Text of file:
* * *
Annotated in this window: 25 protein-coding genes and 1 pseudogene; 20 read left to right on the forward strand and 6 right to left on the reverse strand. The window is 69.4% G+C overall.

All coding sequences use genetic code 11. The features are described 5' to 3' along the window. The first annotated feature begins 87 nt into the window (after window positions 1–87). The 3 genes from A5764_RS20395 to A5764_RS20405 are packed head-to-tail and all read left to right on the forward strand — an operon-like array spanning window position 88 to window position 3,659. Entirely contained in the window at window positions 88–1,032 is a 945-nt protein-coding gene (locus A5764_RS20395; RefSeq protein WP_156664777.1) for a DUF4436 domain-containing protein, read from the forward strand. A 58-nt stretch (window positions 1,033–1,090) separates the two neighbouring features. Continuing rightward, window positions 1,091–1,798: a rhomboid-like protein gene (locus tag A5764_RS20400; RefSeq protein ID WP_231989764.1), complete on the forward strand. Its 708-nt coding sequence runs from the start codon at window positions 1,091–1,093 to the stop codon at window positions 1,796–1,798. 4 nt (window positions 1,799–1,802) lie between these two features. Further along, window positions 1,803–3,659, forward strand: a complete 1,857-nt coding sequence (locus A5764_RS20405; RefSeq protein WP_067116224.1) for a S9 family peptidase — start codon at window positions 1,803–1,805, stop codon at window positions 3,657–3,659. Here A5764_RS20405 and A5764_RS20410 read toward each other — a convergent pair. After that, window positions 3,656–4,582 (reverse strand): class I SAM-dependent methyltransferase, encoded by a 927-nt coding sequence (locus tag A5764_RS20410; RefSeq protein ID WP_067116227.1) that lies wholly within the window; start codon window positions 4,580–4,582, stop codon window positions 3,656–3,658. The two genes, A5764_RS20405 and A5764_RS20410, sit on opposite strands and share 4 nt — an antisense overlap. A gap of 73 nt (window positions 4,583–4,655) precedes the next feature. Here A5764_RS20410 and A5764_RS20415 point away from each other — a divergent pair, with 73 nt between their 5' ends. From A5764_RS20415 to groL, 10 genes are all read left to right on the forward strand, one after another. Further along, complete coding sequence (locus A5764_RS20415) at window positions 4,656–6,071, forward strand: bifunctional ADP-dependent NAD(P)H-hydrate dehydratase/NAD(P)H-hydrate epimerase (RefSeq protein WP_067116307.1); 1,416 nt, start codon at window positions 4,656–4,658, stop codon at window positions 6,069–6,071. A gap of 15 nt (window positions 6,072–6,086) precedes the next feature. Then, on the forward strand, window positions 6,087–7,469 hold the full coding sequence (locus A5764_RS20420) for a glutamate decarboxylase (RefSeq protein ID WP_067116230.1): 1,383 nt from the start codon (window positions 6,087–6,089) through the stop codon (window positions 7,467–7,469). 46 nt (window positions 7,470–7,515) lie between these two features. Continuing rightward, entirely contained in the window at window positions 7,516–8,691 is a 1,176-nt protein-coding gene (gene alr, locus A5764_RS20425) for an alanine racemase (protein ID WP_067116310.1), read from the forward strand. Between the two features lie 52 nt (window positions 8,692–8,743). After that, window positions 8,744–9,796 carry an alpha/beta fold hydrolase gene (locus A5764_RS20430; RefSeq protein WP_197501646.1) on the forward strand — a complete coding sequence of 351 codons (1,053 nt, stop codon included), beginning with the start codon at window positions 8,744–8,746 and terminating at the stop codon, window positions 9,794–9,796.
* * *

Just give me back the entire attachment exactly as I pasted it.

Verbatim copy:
Annotated in this window: 25 protein-coding genes and 1 pseudogene; 20 read left to right on the forward strand and 6 right to left on the reverse strand. The window is 69.4% G+C overall.

All coding sequences use genetic code 11. The features are described 5' to 3' along the window. The first annotated feature begins 87 nt into the window (after window positions 1–87). The 3 genes from A5764_RS20395 to A5764_RS20405 are packed head-to-tail and all read left to right on the forward strand — an operon-like array spanning window position 88 to window position 3,659. Entirely contained in the window at window positions 88–1,032 is a 945-nt protein-coding gene (locus A5764_RS20395; RefSeq protein WP_156664777.1) for a DUF4436 domain-containing protein, read from the forward strand. A 58-nt stretch (window positions 1,033–1,090) separates the two neighbouring features. Continuing rightward, window positions 1,091–1,798: a rhomboid-like protein gene (locus tag A5764_RS20400; RefSeq protein ID WP_231989764.1), complete on the forward strand. Its 708-nt coding sequence runs from the start codon at window positions 1,091–1,093 to the stop codon at window positions 1,796–1,798. 4 nt (window positions 1,799–1,802) lie between these two features. Further along, window positions 1,803–3,659, forward strand: a complete 1,857-nt coding sequence (locus A5764_RS20405; RefSeq protein WP_067116224.1) for a S9 family peptidase — start codon at window positions 1,803–1,805, stop codon at window positions 3,657–3,659. Here A5764_RS20405 and A5764_RS20410 read toward each other — a convergent pair. After that, window positions 3,656–4,582 (reverse strand): class I SAM-dependent methyltransferase, encoded by a 927-nt coding sequence (locus tag A5764_RS20410; RefSeq protein ID WP_067116227.1) that lies wholly within the window; start codon window positions 4,580–4,582, stop codon window positions 3,656–3,658. The two genes, A5764_RS20405 and A5764_RS20410, sit on opposite strands and share 4 nt — an antisense overlap. A gap of 73 nt (window positions 4,583–4,655) precedes the next feature. Here A5764_RS20410 and A5764_RS20415 point away from each other — a divergent pair, with 73 nt between their 5' ends. From A5764_RS20415 to groL, 10 genes are all read left to right on the forward strand, one after another. Further along, complete coding sequence (locus A5764_RS20415) at window positions 4,656–6,071, forward strand: bifunctional ADP-dependent NAD(P)H-hydrate dehydratase/NAD(P)H-hydrate epimerase (RefSeq protein WP_067116307.1); 1,416 nt, start codon at window positions 4,656–4,658, stop codon at window positions 6,069–6,071. A gap of 15 nt (window positions 6,072–6,086) precedes the next feature. Then, on the forward strand, window positions 6,087–7,469 hold the full coding sequence (locus A5764_RS20420) for a glutamate decarboxylase (RefSeq protein ID WP_067116230.1): 1,383 nt from the start codon (window positions 6,087–6,089) through the stop codon (window positions 7,467–7,469). 46 nt (window positions 7,470–7,515) lie between these two features. Continuing rightward, entirely contained in the window at window positions 7,516–8,691 is a 1,176-nt protein-coding gene (gene alr, locus A5764_RS20425) for an alanine racemase (protein ID WP_067116310.1), read from the forward strand. Between the two features lie 52 nt (window positions 8,692–8,743). After that, window positions 8,744–9,796 carry an alpha/beta fold hydrolase gene (locus A5764_RS20430; RefSeq protein WP_197501646.1) on the forward strand — a complete coding sequence of 351 codons (1,053 nt, stop codon included), beginning with the start codon at window positions 8,744–8,746 and terminating at the stop codon, window positions 9,794–9,796.